Different people have different aspirations. Your brother might want something, else your sister something else. You can’t fulfill each and every demand until you’ve reached a point where you have a great portfolio, a recurring revenue stream, zero debt and fulfilled your business or career aspirations.
Career opportunities for most job seekers don’t wait for too long. You have to make choices when it arrives and be prepared. The same goes for business opportunities. When they arrive you need capital to leverage your position.
My argument is until you fulfill your career goals and business dreams, everything else can wait.
You are not doing a disservice to your parents. You are simply delaying the joy and making it even bigger.
And they will be much happier once you get the financial stability and achieve your dreams.
If for any reason your family demands more, they are unhappy with your idea of savings, they get mad when you postpone a holiday or deny a “Want” purchase – move out. That’s it.
I’m not saying you should abandon them, but simply move out and distance yourself. Let your emotions rest a little. Let your family know how serious you are with your business and your career.
After you set up everything in the right order and can finally pay for everything they ask for, let them in.
If you’re blessed to have a family that understands your, scratch everything above. You don’t even need my advice.
Create a Goal
Creating a goal is essential to realize it. If you don’t have a goal, you don’t have anything to achieve.
Have a goal of how much you wish to save by 30, 40, and 50 years of age.
Put that goal at someplace where you can see it every day. To keep getting reminded of how each dollar you spend is going to affect the goal. Probably delay achieving it.
You’ll soon get rid of repulse buying and start thinking about the long term.
Goals are meant to be long-term and mountain-like. Don’t create a small goal that you know you can achieve without breaking the current spending habits.
Create goals that seem pretty hard to achieve, and then pursue them.
Start SIPs, But Don’t Watch
SIPs are fun. They are the easiest way to build wealth that you can enjoy in your forties. That is if you are smart enough to stop looking at the mutual fund prices every week.
SIPs are meant to set and forget. Monthly analysis is sufficient to realize whether to stay invested or cash out. Mutual fund SIPs help you build substantial wealth if you stay invested for at least 10 years through compounding your money.
Equity funds are projected to give well over 18% interest at the least in the next 10 years. Debt funds have constantly given 7-8.5% interest.
When you invest in debt funds, you don’t even have to worry about expense ratio or liquidity. You can wash out anytime you wish, but with a limitation.
Keep your SIPs active and don’t watch over them like a hawk. You don’t have to. Invest 15k a month and forgetting about is not as hard as you may assume.
Automate Your Finances
Automate everything when it comes to your savings and investments.
You now have an option to automate investments in stock too. Using Zerodha, you can set up a mandate to automatically fund your Zerodha Demat account. You can set up a SIP by creating stock baskets that will automate the execution on the date of your choice.
Automate everything you can. Setup SIPs for Mutual Funds, stocks, NPS (Tier 2 if you want liquidity) and NPS right now.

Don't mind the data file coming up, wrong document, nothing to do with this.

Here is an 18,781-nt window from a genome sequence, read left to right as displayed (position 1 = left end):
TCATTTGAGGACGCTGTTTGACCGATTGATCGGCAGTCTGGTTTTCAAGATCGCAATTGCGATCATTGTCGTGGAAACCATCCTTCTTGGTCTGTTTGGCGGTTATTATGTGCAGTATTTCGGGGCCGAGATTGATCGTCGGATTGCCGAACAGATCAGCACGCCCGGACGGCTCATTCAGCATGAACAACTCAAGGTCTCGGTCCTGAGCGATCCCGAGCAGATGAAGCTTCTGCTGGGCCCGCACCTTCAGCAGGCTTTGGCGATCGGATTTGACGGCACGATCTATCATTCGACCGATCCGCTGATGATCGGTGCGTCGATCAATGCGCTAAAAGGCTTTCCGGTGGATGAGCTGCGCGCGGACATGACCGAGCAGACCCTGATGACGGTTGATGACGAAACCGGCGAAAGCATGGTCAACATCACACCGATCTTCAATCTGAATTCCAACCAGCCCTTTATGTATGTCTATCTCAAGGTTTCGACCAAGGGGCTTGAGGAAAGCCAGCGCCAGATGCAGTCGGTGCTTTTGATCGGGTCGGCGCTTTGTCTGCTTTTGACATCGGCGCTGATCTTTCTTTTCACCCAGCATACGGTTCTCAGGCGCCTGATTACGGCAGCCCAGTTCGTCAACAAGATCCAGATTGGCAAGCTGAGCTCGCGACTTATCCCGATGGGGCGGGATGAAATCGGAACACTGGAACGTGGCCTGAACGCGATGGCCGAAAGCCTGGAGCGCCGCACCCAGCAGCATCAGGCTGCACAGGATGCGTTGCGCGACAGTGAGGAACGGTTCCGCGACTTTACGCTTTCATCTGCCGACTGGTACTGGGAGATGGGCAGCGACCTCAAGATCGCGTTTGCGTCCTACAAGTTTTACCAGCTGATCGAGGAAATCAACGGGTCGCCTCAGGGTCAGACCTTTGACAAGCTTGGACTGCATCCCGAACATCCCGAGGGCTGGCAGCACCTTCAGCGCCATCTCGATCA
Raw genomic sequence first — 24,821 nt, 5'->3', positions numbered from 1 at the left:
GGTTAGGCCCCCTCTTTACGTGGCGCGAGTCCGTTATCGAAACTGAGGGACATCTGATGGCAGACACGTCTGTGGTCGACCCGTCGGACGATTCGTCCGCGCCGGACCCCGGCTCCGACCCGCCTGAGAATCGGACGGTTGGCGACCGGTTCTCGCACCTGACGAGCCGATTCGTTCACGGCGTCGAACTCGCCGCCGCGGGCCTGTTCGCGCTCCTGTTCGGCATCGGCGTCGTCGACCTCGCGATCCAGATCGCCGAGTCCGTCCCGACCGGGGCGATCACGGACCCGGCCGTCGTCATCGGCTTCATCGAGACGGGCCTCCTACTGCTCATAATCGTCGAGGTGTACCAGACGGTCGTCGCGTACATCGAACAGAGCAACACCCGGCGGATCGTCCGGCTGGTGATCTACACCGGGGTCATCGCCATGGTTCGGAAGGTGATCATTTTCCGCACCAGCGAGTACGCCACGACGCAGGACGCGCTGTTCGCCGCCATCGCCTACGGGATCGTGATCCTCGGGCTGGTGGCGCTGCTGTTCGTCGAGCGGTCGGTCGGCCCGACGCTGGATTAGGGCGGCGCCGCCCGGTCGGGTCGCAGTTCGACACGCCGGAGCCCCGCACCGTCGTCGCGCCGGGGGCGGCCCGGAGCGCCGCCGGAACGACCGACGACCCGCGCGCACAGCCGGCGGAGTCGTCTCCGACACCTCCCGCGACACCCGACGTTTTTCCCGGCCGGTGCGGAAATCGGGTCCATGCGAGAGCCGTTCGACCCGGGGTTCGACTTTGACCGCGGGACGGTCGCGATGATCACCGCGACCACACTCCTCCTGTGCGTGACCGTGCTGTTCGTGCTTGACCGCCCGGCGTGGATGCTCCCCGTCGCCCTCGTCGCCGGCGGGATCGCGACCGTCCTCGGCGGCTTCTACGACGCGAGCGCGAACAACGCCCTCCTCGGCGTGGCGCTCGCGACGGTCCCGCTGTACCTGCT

Don’t keep more than 1 year of emergency cash on your savings account. And if you do, create a sub-savings account or use the Linked FD feature offered by Banks like ICICI and Kotak Mahindra to earn an extra 2 -3% interest on your savings cash.
If you are a tech-savvy person, automate 2% of your income to buy cryptocurrencies you like. I suggest if you don’t want to take much big of a risk, investing in Bitcoin, Ethereum and Cardano would be the best.
But be a part of this change. Even if it is a bubble, you’ll still be able to make money out of it. And since you will be only investing 2% of your income, who cares if it all blows up in dust?
Avoid Multiple Credit Cards
Apart from that, you don’t have to use credit for anything.
Credit cards are a great way to spend money while earning reward points. However, banks like ICICI allow you to earn the same ratio of reward points when you use their debit card compared to beginner-level credit cards, for example, Coral Credit Card.
So there isn’t much big of a reason for you to use a credit card instead of a debit card. Simply spend 5% of your credit limit each month to keep your credit score high.
One credit card is enough to build a healthy credit score. Just make sure you keep your first credit card active for as long as possible.
Read More About Personal Finance
Read more. Even if you’ve read 10s of books on personal finance, read more.
Keep acquiring more knowledge about how to manage money without being a slave to it.
Stop reading books like “Rich Dad Poor Dad” and “Think and Grow Rich”. Countless so-called successful internet influencers mention these two books and how they changed their life.
But don’t buy it.
Avoid debt at all costs. There is no good debt or bad debt. You don’t need the stress of paying installments in your 20s. When someone says it’s part of the hustle, getting out of comfort zone and blah blah blah, smile, listen and don’t do it. It’s that simple.
Unless you absolutely need it, such as in the case of buying a house, don’t even think about it.
I’d suggest starting with “The Intelligent Investor” and remember the principles mentioned in this book as your fundamentals.
I’d also recommend reading “Coffee Can Investing”, “The Warren Buffet Way” and “I Will Teach You to be Rich” by Ramit Sethi. I don’t agree with about 60% of what Ramit says in his book, such as buying that $4 coffee every day, but he is exceptionally good at explaining automation and the importance of guilt-free spending.
Give it a go. Read any of these 4 books and then read the Think and Grow Rich or Rich Dad Poor Dad.
You’ll understand the reason why I detest books like Rich Dad Poor Dad.
That’s all for this one.
I hope you found one or two strategies you can use to save more money this year.